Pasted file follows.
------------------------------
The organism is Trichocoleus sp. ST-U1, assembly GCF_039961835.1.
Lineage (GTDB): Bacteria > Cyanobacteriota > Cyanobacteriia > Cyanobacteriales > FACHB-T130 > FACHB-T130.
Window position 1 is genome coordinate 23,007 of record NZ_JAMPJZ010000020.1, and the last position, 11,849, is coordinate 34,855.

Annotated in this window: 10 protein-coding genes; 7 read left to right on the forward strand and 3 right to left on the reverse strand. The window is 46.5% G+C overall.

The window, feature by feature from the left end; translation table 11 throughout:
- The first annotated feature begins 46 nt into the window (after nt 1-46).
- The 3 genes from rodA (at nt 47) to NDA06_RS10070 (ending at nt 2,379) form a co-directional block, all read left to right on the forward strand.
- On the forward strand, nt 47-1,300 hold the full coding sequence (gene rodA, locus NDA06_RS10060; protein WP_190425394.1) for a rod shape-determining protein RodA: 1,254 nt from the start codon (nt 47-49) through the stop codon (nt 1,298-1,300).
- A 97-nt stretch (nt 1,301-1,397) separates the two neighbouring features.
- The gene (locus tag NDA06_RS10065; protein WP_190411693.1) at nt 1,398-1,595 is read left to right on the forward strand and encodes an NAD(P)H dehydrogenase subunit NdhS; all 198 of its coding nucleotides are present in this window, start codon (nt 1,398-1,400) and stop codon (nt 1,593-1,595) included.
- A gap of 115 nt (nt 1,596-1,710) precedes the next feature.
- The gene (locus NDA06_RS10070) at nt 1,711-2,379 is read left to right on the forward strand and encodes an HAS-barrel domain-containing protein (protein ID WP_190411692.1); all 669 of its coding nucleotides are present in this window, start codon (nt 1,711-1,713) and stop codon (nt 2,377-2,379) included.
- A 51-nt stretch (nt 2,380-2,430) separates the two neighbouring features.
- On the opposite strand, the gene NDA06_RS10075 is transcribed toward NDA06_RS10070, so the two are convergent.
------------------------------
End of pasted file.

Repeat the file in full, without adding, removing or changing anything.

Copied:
The organism is Trichocoleus sp. ST-U1, assembly GCF_039961835.1.
Lineage (GTDB): Bacteria > Cyanobacteriota > Cyanobacteriia > Cyanobacteriales > FACHB-T130 > FACHB-T130.
Window position 1 is genome coordinate 23,007 of record NZ_JAMPJZ010000020.1, and the last position, 11,849, is coordinate 34,855.

Annotated in this window: 10 protein-coding genes; 7 read left to right on the forward strand and 3 right to left on the reverse strand. The window is 46.5% G+C overall.

The window, feature by feature from the left end; translation table 11 throughout:
- The first annotated feature begins 46 nt into the window (after nt 1-46).
- The 3 genes from rodA (at nt 47) to NDA06_RS10070 (ending at nt 2,379) form a co-directional block, all read left to right on the forward strand.
- On the forward strand, nt 47-1,300 hold the full coding sequence (gene rodA, locus NDA06_RS10060; protein WP_190425394.1) for a rod shape-determining protein RodA: 1,254 nt from the start codon (nt 47-49) through the stop codon (nt 1,298-1,300).
- A 97-nt stretch (nt 1,301-1,397) separates the two neighbouring features.
- The gene (locus tag NDA06_RS10065; protein WP_190411693.1) at nt 1,398-1,595 is read left to right on the forward strand and encodes an NAD(P)H dehydrogenase subunit NdhS; all 198 of its coding nucleotides are present in this window, start codon (nt 1,398-1,400) and stop codon (nt 1,593-1,595) included.
- A gap of 115 nt (nt 1,596-1,710) precedes the next feature.
- The gene (locus NDA06_RS10070) at nt 1,711-2,379 is read left to right on the forward strand and encodes an HAS-barrel domain-containing protein (protein ID WP_190411692.1); all 669 of its coding nucleotides are present in this window, start codon (nt 1,711-1,713) and stop codon (nt 2,377-2,379) included.
- A 51-nt stretch (nt 2,380-2,430) separates the two neighbouring features.
- On the opposite strand, the gene NDA06_RS10075 is transcribed toward NDA06_RS10070, so the two are convergent.